User experience (UX) optimization and conversion rate optimization (CRO). They both utilize testing software, employ creative data geeks, with an eye toward improving business results.

But where does the common ground end? Where do things get nasty? Does it always, always, always have to come to this?

We think/hope not. We think there’s plenty of find common ground to be enjoyed between UX testing and CRO. It’s an important thing to get right—because they are not independent phenomena. Here are some thoughts about the differences, and ideas around getting the balance right.

Let’s start with a list.

Usability testing

  • Goal: Improve customer experience
  • Focus: Make interfaces easier to use
  • Answer: Why are my customers doing what they’re doing?
  • Methodology: Largely qualitative

Conversion Rate Optimization

  • Goal: Boost business metrics (add-to-cart, conversion, bounce, etc.)
  • Focus: Identify pain points in the product browsing, evaluating, and purchasing experience
  • Answer: Why aren’t people buying more stuff?
  • Methodology: Largely quantitative

The common thread between CRO and UX, is the shared goal of measuring and understanding site effectiveness and human motivation. By pairing personas with advanced segmentation, a strategy can be formulated to execute upon for conversion goals. It’s imperative to understand the human intent and then translate it into a roadmap for success.
–Heather Nigro, Moxxii

We think the relationship isn’t a simple dichotomy at all. CRO practitioners are wise to listen to the UX pros, and to learn from their process. Let’s take a closer look at a few key distinctions between usability testing and conversion rate optimization.


Both UX and CRO pros test extensively, sure. But UX designers also watch real people use things, something that’s altogether impractical for conversion rate optimizers, because watching real people doesn’t scale. However, one-on-one testing allows UX designers to gain key understandings that a simple A/B/n test could never uncover. It also helps you make sure the things you think are causing the results you’re seeing are the real causes.

This brings us to a key point of distinction between UX and CRO. With UX, there’s a “right” answer: whatever the user is thinking when they visit your site, and the best response you can provide to that. There’s a baseline from which you can improve their experience. Although no two users are the same, and each brings their own unique assumptions to the table when they browse your site, there’s still an underlying truth you can aspire to get right.

CRO has no such base. It’s much less of a black-or-white science. We use A/B/n testing because CRO is often testing unconscious biases or preferences.

Let’s use a concrete example. Say you’re testing between two different content-driven promotions: one that replaces a homepage video with an image slider, for instance. Which promotion is better? There’s probably a promotion more users respond to than the other. But if you were to sit down and ask someone to evaluate the two promos—UX style—would you get an honest, in-the-moment answer? Or would your question prompt them to evaluate the value of the two promotions in a more considered way? It would defeat the purpose: to uncover how most people would respond to two promotions, and which will make your business more money.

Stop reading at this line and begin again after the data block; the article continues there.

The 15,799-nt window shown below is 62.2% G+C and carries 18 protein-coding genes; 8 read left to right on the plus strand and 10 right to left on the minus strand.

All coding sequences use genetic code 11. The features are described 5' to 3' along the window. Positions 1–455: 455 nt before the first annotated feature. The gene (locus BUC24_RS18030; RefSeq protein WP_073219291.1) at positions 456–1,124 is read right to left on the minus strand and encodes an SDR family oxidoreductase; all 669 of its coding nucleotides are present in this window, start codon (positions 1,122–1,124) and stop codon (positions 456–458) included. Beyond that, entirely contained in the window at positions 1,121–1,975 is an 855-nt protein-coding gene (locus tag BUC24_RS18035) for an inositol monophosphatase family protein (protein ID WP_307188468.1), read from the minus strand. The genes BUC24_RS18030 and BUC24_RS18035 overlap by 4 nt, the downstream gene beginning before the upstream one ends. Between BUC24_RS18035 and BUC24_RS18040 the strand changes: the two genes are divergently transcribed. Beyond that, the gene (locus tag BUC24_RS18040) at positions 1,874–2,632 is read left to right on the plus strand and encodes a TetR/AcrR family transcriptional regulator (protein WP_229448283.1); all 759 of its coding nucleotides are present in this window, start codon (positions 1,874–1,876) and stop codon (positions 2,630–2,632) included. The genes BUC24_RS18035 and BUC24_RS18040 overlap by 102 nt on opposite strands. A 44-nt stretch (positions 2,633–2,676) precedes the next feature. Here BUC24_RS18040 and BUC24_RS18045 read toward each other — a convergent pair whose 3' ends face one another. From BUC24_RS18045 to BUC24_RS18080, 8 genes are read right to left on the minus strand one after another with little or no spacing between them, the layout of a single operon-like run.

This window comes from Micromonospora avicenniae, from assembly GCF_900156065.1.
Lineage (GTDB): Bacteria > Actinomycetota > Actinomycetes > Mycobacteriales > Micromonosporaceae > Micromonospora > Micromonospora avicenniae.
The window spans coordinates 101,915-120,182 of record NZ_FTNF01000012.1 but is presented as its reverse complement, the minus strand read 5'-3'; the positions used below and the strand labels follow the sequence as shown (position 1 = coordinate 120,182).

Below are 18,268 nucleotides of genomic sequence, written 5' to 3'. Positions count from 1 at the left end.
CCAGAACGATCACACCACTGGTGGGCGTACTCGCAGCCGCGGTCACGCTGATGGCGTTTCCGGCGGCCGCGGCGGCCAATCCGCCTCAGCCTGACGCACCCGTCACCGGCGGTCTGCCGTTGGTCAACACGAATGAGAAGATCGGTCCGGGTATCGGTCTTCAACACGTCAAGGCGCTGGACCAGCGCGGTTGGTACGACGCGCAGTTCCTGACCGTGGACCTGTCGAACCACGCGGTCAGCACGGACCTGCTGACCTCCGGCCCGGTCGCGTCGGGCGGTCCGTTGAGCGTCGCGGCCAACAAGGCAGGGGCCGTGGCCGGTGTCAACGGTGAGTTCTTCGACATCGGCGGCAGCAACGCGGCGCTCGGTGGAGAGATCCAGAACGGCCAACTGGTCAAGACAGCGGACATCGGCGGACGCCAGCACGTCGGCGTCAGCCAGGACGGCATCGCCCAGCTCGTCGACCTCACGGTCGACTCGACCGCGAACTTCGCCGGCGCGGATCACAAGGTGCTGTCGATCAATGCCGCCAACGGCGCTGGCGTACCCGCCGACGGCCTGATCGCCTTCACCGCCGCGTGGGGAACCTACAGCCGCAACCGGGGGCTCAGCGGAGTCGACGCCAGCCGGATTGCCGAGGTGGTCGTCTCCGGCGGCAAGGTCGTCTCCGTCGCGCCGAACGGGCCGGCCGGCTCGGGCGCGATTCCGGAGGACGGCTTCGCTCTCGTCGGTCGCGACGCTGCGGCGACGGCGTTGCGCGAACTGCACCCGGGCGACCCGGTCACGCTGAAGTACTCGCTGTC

How do you know if you should be using a UX or a CRO test? When does usability affect purchase inclination? It all comes down to intent. And this works both ways: What are your intentions? Why are you conducting this test? What are you curious about? Conversely, what’s your customer trying to do? What do you want them to do instead?

Examples of scenarios in which the UX approach is best:

  • Site redesigns
  • Radically different checkout processes
  • When you want to answer why something is happening
  • To gauge consumer sentiment (How does the experience make them feel?)

Examples of scenarios in which the CRO approach is appropriate:

  • Iterative website changes and re-designs
  • Promotional tactics
  • Questions about subjective preferences (such as colors/placement of assets)
  • When cold-hard data is the best means through which to measure success
  • When you need immediate insights

Examples of scenarios in which both approaches can be used together:

  • Did a recent CRO campaign produce a confusing or counterintuitive result? Utilize usability testing to probe deeper into the reasons why customers did what they did.
  • Certain complex website redesigns (especially for high-volume sites)
  • Make sure your CRO campaigns are performing well (or not) for the right reasons)


Now that wasn’t so bad, was it? There are lots of opportunities for CRO and UX professionals to collaborate and make better customer experiences with their combined expertise.

Thanks to Doug Roche, Monetate UI guru for his help with this post, and to Moxxii CEO, Heather Nigro, for the original idea for this post. Moxxii provides strategic advisement that is authentic. With a focus commerce strategy, conversion optimization and data analytics, they provide insights to transform your company, paired with the experience and expertise to do it.

Thoughts? Comments? Reach out to us on Twitter. We’ll update this post with some of the best comments.

Further reading:

Is design metrically opposed? [SlideShare]

What UX designers need to know about conversion rate optimization [Boxes and Arrows]

13 website testing wins